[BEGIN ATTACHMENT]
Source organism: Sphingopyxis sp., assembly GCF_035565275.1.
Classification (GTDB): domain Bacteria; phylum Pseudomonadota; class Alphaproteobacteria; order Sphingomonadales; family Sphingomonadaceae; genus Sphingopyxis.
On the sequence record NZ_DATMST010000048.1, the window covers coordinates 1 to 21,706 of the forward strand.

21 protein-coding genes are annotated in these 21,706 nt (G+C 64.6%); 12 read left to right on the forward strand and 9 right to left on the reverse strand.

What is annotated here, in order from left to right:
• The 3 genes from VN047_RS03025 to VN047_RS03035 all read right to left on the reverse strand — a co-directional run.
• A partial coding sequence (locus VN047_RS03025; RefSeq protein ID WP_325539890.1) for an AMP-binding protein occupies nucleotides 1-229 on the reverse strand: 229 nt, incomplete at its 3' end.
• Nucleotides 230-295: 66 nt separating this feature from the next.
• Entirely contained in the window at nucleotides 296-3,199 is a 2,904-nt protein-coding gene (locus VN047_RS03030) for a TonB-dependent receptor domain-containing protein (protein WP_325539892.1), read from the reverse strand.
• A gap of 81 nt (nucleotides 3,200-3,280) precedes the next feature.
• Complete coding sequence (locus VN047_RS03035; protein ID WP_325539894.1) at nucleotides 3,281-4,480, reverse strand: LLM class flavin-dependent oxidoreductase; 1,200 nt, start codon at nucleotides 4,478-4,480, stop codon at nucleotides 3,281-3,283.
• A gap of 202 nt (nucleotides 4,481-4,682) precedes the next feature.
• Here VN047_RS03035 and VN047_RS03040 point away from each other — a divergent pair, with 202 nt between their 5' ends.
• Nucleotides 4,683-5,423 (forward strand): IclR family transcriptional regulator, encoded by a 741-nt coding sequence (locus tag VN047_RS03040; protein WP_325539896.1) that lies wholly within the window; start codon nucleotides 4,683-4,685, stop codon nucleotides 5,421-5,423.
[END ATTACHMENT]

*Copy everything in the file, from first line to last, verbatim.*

Source organism: Sphingopyxis sp., assembly GCF_035565275.1.
Classification (GTDB): domain Bacteria; phylum Pseudomonadota; class Alphaproteobacteria; order Sphingomonadales; family Sphingomonadaceae; genus Sphingopyxis.
On the sequence record NZ_DATMST010000048.1, the window covers coordinates 1 to 21,706 of the forward strand.

21 protein-coding genes are annotated in these 21,706 nt (G+C 64.6%); 12 read left to right on the forward strand and 9 right to left on the reverse strand.

What is annotated here, in order from left to right:
• The 3 genes from VN047_RS03025 to VN047_RS03035 all read right to left on the reverse strand — a co-directional run.
• A partial coding sequence (locus VN047_RS03025; RefSeq protein ID WP_325539890.1) for an AMP-binding protein occupies nucleotides 1-229 on the reverse strand: 229 nt, incomplete at its 3' end.
• Nucleotides 230-295: 66 nt separating this feature from the next.
• Entirely contained in the window at nucleotides 296-3,199 is a 2,904-nt protein-coding gene (locus VN047_RS03030) for a TonB-dependent receptor domain-containing protein (protein WP_325539892.1), read from the reverse strand.
• A gap of 81 nt (nucleotides 3,200-3,280) precedes the next feature.
• Complete coding sequence (locus VN047_RS03035; protein ID WP_325539894.1) at nucleotides 3,281-4,480, reverse strand: LLM class flavin-dependent oxidoreductase; 1,200 nt, start codon at nucleotides 4,478-4,480, stop codon at nucleotides 3,281-3,283.
• A gap of 202 nt (nucleotides 4,481-4,682) precedes the next feature.
• Here VN047_RS03035 and VN047_RS03040 point away from each other — a divergent pair, with 202 nt between their 5' ends.
• Nucleotides 4,683-5,423 (forward strand): IclR family transcriptional regulator, encoded by a 741-nt coding sequence (locus tag VN047_RS03040; protein WP_325539896.1) that lies wholly within the window; start codon nucleotides 4,683-4,685, stop codon nucleotides 5,421-5,423.